When Bamford and I walked into Hurwitz’s office that day, he embraced her warmly. Hurwitz is effusive and has a quick-moving wit. The show they were discussing would be based roughly on Bamford’s life experiences, including, possibly, her stays in the psych ward. “I guess what I want to do is make mental illness feel more normal, more like a regular thing,” Bamford said. The question was how to develop the central character and give her a compelling narrative arc. Hurwitz mentioned that a few nights earlier he sent an email to Bamford, wondering what the Maria character’s trajectory should be. “What’s she aiming at?” he wanted to know. To which Bamford replied, only partly joking, “Maria don’t do trajectories.”
Conversations about ambition, especially since her hospitalizations, cause her to blanch. She has cut back on her travel, doing only a couple of shows on the road per month. She continues to do voice-over work and has had some small television parts, but she no longer goes to auditions, understanding that her oddball style is unlikely to land her any conventional roles. When she does things now, they are very much on her own terms. Her latest special — called “The Special Special Special!” which she made available for download late in 2012 — was released in May on Netflix. Rather than filming a live theater performance, as most comics do, she chose to stage her act in the comfort of her own living room in Eagle Rock. Lit by amateurish spotlights and with a keyboardist playing music during transitions, Bamford delivers a rollicking 45-minute set to an audience of two — her parents — who sit on her sofa, trying to look appreciative, clapping and laughing even as she mimics them. It makes for a weirder and funnier show and also, as her comedy often does, makes a subtler point about the burden families bear.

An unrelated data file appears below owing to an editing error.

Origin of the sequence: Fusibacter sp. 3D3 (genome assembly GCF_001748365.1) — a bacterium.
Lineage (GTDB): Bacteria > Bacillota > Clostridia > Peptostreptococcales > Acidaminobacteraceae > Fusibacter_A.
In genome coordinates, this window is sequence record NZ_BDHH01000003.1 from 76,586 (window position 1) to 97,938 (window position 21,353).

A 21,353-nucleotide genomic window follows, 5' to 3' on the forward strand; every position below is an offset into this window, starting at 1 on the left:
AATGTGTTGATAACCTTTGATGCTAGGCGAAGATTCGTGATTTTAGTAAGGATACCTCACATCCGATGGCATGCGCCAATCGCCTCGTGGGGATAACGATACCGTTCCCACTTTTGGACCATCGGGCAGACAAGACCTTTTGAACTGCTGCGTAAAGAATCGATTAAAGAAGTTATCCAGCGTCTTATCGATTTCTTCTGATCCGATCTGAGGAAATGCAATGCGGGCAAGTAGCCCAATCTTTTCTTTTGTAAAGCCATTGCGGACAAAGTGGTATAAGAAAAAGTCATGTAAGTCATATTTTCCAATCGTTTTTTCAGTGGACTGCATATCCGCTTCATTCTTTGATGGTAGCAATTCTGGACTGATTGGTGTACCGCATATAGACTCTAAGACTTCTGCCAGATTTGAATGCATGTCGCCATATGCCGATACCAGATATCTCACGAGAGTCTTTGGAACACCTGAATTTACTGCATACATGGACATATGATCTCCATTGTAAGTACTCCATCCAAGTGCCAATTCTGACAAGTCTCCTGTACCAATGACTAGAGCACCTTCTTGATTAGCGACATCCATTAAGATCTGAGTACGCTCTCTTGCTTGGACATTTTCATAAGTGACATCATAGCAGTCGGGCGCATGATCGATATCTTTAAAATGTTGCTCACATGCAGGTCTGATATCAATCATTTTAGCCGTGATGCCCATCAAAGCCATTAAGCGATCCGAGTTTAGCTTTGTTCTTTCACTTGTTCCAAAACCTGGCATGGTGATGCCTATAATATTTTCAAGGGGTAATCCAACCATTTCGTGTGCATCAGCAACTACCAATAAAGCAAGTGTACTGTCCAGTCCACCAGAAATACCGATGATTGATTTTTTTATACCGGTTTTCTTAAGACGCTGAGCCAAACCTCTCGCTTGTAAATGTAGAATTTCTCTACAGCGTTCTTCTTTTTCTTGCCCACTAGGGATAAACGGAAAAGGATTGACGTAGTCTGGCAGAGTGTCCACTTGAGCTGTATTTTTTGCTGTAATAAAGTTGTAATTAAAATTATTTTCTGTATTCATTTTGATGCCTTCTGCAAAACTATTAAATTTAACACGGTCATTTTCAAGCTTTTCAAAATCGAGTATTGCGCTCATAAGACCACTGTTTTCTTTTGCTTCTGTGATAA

Critics have called Bamford’s special “hilarious,” “fearless” and “brilliant.” Riding alongside the compliments is a perceptible whiff of anticipation, a sense that she’s sitting on the edge of bigger things. The question of how hard to push herself, however, openly perplexes her. In our conversations, she fretted over whether it was O.K. to be a marginally productive comic, wondering if, in dialing back her time on the road, for example, she was being self-protective or just lazy. “I look at people who are hustling,” she said on the day we drove to Albany. “They’re working their butts off and doing a great job, and I don’t know if I’m ever going to be that person. I mean, I think there’s a reason I’m not famous.”
Bamford even has a bit about her productivity in her routine: “People want to know: ‘So what are you working on? What’s going on with you? What’s the next page? What’s coming up for you? What’s on the horizon?’ ” she says, adopting the fatuous voice of someone making small talk. “And I say: ‘Oh. I’m done. . . . Yeah, I finished early. I’m actually living in a gravy boat filled with delicious gravy.’ ”
I got to see her do that bit in May after we finally reached Albany that night. Bamford had worried about ticket sales, but the house was full. She’d worried that the comic opening for her, an energetic young New Yorker named Joyelle Nicole Johnson, wouldn’t make it to the theater on time, but she did. Twenty minutes before the show, Bamford sat on a worn couch in the greenroom with her legs crossed, anxiously reading her copy of “The Procrastinator’s Handbook,” which was filled with sentences she’d underlined in ballpoint and drawn big stars next to in the margins. Soon, the stage manager would come to get her and the house lights would dim. Soon, she’d be out there, making her case for the mentals and hearing people laugh in recognition. They always did. Earlier, in describing the stage fright, she told me that she knew that performing wasn’t exactly a life-or-death thing. But somehow, it still felt like an exercise in overcoming.